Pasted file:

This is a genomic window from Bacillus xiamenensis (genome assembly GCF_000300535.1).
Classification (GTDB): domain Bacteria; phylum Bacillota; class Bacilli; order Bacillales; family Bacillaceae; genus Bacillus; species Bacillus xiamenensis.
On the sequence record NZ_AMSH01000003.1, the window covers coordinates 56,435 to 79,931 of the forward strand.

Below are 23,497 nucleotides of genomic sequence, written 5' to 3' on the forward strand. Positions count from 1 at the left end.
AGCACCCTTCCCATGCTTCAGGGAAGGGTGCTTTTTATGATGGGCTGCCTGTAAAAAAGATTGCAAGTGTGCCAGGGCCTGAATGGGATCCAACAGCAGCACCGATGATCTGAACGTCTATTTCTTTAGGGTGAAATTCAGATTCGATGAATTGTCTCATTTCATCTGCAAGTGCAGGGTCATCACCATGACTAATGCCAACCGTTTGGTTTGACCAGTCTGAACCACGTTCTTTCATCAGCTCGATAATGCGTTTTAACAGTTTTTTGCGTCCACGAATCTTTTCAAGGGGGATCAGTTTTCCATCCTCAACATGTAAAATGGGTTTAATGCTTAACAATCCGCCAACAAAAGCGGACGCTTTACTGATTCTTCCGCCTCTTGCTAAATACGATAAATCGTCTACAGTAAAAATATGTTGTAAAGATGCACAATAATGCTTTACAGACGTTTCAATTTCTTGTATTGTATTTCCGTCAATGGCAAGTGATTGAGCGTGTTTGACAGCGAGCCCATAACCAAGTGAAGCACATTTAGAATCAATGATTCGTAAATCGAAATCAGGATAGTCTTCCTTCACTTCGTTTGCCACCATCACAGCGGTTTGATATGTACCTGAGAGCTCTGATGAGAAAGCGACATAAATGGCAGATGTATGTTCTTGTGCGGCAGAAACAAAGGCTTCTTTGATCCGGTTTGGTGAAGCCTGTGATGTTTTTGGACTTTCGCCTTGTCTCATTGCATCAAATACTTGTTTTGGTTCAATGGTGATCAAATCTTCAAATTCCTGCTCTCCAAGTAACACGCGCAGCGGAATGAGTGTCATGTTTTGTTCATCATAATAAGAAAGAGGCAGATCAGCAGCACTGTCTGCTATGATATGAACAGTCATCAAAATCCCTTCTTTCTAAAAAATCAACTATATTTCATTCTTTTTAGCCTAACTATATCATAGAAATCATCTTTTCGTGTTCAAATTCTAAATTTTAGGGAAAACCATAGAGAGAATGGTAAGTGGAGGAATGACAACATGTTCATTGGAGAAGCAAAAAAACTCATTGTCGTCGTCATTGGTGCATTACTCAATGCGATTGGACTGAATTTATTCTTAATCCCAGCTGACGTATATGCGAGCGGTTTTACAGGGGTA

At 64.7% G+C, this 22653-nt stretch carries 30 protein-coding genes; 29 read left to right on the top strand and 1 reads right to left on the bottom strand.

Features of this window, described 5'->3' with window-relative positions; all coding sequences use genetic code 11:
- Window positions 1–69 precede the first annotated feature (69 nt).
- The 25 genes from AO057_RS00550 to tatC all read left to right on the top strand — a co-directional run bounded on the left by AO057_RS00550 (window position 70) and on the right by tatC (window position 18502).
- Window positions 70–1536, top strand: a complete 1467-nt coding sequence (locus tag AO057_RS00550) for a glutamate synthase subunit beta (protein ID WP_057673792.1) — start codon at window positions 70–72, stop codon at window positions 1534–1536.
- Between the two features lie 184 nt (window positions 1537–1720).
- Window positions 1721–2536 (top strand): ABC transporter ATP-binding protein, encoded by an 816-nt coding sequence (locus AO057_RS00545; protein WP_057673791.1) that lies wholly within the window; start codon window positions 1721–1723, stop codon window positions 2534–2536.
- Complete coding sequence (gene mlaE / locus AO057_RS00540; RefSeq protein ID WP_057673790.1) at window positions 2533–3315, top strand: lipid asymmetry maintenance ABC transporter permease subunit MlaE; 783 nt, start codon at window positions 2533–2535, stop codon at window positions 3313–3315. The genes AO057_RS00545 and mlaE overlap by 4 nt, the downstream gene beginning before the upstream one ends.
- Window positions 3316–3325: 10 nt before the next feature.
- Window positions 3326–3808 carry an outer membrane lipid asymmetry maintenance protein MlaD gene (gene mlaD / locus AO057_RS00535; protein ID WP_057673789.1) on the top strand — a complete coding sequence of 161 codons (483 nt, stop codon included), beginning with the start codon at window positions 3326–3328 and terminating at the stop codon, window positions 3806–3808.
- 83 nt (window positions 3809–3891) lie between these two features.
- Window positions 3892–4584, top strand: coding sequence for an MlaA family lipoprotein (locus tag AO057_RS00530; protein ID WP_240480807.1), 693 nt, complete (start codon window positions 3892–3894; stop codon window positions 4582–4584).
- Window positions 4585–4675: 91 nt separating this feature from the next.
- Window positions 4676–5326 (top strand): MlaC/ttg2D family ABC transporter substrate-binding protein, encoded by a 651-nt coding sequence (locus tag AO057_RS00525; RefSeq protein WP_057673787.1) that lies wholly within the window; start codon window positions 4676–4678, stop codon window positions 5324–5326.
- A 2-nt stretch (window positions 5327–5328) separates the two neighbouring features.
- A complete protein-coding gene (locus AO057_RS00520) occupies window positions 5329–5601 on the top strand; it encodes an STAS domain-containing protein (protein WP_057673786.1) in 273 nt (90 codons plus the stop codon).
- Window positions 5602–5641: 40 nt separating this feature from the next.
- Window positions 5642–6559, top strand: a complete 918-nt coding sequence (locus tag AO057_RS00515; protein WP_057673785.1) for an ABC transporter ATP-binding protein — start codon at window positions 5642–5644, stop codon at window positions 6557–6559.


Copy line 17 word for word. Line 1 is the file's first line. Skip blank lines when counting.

- Window positions 3892–4584, top strand: coding sequence for an MlaA family lipoprotein (locus tag AO057_RS00530; protein ID WP_240480807.1), 693 nt, complete (start codon window positions 3892–3894; stop codon window positions 4582–4584).